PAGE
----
Modercat Must-have: Zero Odor Molecular Odor Eliminator

Wed, Apr 28, 2010

Household Cleaning

Zero Odor

Cat owners are always on the look out for good odor elimination products, and I’ve tried all sorts of them. I have several favorites, each for different applications. I still stand by Odorzoutgranules for big jobs. Just sprinkle this on the carpet and let it sit for a while, then vacuum and no more smell! But if you don’t have time for that, here is my new favorite product: Zero Odor.

I was first intrigued by this product when I watched the incredibly convincing video below in which real people stop scooping their litter boxes for a few days, then bring the dirty boxes into the video studio. The results are overwhelming — so good, it made me skeptical, so I had to try it for myself.

I emailed the company and they sent me a sample to test, and WOW! I am so impressed! Seriously! It’s every bit as good as I had hoped! I now keep a bottle of this stuff in every room and if someone is coming over to visit, everything gets sprayed.

Zero Odor works on the molecular level. Apparently, that means the product encapsulates the odor molecules and destroys them, instead of just masking the odor. The company claims to have conducted rigorous testing that shows zero measures of toxicity and dermal irritation. The product is completely non-toxic and biodegradable.

There is a slight scent when you first spray Zero Odor, and the label says that there is a “tracer fragrance” in the formula. I’m guessing this is added so you will notice that something has been sprayed. After a few minutes, the fragrance — along with all odors — is completely gone. Completely! There is absolutely no smell at all. It really is amazing.

Watch this video if you’re not convinced (if you can’t see the video below in your email, click here to watch it on the site):

You can get a combo pack of Zero Odor on the Zero Odor website for $19.95 or $29.95, or you can get just one bottle to see if you like it at Amazon for $12.99.

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31 Responses to “Modercat Must-have: Zero Odor Molecular Odor Eliminator”

  1. 1

    I started using this a few months ago and I agree it is FANTASTIC! It got the smell out of the carpet where my cat urinated years ago. I’d tried everything else on the market and this is the only thing that worked.

  2. 2
    Loki's mom

    I think you can buy this product at Bed Bath and Beyond, too.

  3. 3

    Hmmm, not saying it doesn’t work but “anti-odor molecule” is pretty vague. I’d like to know what’s in it.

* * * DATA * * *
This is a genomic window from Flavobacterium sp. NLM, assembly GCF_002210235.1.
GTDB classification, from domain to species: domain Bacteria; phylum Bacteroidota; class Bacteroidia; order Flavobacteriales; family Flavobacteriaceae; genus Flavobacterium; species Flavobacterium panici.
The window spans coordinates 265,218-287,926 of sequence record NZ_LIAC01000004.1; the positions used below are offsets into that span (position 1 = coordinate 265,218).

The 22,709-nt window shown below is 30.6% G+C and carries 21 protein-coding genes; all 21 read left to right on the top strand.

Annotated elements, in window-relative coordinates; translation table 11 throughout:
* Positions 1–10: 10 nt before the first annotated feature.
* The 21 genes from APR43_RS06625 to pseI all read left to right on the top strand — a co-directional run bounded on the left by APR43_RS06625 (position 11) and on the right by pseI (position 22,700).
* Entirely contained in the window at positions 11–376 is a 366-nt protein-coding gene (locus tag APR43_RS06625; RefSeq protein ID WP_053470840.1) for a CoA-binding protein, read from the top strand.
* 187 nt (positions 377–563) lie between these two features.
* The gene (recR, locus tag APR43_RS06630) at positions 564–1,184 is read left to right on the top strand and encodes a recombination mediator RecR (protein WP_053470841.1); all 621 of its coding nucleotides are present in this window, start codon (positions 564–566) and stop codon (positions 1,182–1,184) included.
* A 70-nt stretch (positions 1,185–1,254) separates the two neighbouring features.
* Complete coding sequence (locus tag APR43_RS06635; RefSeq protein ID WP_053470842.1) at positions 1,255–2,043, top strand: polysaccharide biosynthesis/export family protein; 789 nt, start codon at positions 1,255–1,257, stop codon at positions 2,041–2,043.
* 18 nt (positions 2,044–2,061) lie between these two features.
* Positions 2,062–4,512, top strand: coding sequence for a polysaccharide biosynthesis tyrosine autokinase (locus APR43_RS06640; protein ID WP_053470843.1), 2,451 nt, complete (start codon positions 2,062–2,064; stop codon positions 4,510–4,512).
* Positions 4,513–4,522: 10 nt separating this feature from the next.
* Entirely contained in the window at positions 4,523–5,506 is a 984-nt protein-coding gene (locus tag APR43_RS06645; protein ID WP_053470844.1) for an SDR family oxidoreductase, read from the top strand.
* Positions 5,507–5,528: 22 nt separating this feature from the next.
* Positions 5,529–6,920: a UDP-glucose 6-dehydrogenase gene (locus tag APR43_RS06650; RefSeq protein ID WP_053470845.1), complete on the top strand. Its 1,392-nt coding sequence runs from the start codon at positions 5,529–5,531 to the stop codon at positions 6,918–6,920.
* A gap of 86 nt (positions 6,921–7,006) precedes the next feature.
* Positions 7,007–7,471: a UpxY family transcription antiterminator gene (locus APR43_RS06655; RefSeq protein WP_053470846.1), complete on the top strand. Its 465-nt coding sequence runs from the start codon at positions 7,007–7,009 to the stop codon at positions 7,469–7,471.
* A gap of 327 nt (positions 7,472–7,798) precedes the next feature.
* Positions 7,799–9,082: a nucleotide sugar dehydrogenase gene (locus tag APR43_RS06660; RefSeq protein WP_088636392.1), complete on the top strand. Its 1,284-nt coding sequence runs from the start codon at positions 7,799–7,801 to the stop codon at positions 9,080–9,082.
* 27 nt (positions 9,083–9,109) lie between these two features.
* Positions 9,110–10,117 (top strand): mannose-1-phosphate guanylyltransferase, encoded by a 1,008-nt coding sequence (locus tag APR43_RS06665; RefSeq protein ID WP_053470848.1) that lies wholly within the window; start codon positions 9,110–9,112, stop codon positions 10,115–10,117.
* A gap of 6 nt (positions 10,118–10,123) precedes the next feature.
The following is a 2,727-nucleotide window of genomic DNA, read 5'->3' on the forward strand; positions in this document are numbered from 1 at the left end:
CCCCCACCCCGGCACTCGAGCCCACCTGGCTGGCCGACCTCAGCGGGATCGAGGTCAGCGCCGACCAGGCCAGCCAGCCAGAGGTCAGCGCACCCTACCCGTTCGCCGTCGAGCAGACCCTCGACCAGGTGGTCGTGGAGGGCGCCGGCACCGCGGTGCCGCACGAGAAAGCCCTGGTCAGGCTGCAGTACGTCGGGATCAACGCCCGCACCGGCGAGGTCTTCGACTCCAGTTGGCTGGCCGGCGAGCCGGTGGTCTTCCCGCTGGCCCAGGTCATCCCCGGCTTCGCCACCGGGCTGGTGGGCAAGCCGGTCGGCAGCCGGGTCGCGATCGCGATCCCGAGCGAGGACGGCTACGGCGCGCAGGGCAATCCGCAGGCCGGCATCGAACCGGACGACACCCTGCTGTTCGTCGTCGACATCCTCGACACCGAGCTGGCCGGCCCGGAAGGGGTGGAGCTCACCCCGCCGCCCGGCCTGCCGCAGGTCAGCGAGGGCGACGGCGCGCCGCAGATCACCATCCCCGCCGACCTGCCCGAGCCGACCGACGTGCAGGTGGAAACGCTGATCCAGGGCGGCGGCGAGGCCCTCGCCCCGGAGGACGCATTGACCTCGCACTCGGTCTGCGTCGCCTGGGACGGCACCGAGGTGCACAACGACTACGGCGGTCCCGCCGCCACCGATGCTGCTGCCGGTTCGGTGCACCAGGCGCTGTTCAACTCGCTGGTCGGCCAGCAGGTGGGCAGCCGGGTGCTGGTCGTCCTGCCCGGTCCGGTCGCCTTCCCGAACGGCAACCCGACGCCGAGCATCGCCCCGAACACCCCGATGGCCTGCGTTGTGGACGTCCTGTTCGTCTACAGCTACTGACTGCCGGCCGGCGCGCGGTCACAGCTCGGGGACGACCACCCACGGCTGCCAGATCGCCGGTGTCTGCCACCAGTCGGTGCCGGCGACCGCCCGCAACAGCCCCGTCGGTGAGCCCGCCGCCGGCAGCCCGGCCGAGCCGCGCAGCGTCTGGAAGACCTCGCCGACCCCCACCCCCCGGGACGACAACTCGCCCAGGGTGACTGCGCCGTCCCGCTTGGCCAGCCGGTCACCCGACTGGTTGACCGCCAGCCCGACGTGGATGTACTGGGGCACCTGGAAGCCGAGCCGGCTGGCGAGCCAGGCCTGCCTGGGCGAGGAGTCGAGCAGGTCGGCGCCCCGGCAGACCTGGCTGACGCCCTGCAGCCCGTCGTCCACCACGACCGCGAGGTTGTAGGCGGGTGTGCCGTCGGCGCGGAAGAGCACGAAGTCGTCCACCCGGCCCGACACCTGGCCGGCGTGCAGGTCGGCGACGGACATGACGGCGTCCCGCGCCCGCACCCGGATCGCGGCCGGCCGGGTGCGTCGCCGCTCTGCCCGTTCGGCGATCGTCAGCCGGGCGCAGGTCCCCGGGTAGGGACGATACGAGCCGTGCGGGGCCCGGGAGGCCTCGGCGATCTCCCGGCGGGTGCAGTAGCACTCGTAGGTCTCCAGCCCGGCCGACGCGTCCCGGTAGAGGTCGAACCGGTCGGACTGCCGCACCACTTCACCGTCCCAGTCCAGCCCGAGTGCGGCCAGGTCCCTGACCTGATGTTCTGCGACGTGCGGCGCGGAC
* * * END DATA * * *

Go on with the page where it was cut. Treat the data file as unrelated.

“Zero Odor scores zero on all measures of toxicity.” As a statement from scientist, this is incredibly general and vague at best.

    “Zero Odor was specifically formulated to be sprayed on cat litter.”

    “It also registers at zero in dermal irritation tests — meaning it won’t cause skin irritation in humans or pets.”

    “Zero Odor is not intended to be sprayed on pets or people.”

    Ok, the last 3 statements contradict. 1) Product is sprayed on litter, 2) pawpads touch litter 3) cat licks paw.

    You can chalk my inquisitiveness up to years of working in blue chip law firms. I need to know the ingredients and not a vague interpretation thereof.

  4. 4

    Though tonka raises some salient points, I’m inclined to think this must be a fantastic product if you have tried it and endorse it, Kate. We’re a “NATURE’S MIRACLE — JUST FOR CATS” family but if I ever try another product, it’ll be ZERO ODOR.

  5. 5

    I’m intrigued, but I have some questions, too:

    Why would you need to spray this on your litter? Is it because you’re using a litter than doesn’t absorb odor? A good scoopable, odor-absorbing litter should do the trick, shouldn’t it?

    I’m imagining that this could be useful to get rid of any residual smell when there’s been an accident and you’ve already cleaned it up. Is this accurate?

  6. 6

    Have been using this for awhile. It works! I got the recommendation from someone who does rescue on a farm and has tons of animals.

  7. 7

    I have to say that I am intrigued, I have many areas in my home ( i have a kitty rescue of sorts) that I would LOVE to try this on. However, I agree with the last poster, I would never spray anything like this directly in the littler box. Too many chemicals are found out to be toxins after years on the market. I would spray it on the walls and baseboard areas that my furries seem to like to “mark” since they don’t actually walk there, but never on litter boxes. Neat test of effectiveness, however I didn’t see a TRUELY dirty litter box among them, looked like they didn’t scoop it for one day, with one cat using it……

  8. 8

    i got this product a while back when it was offered on one of the home shopping channels- it is a great product. i use it around the litter box area and on the walls of the actual litter box. it is worth the $ :)

  9. 9
    Bk (formerly Kush's Human)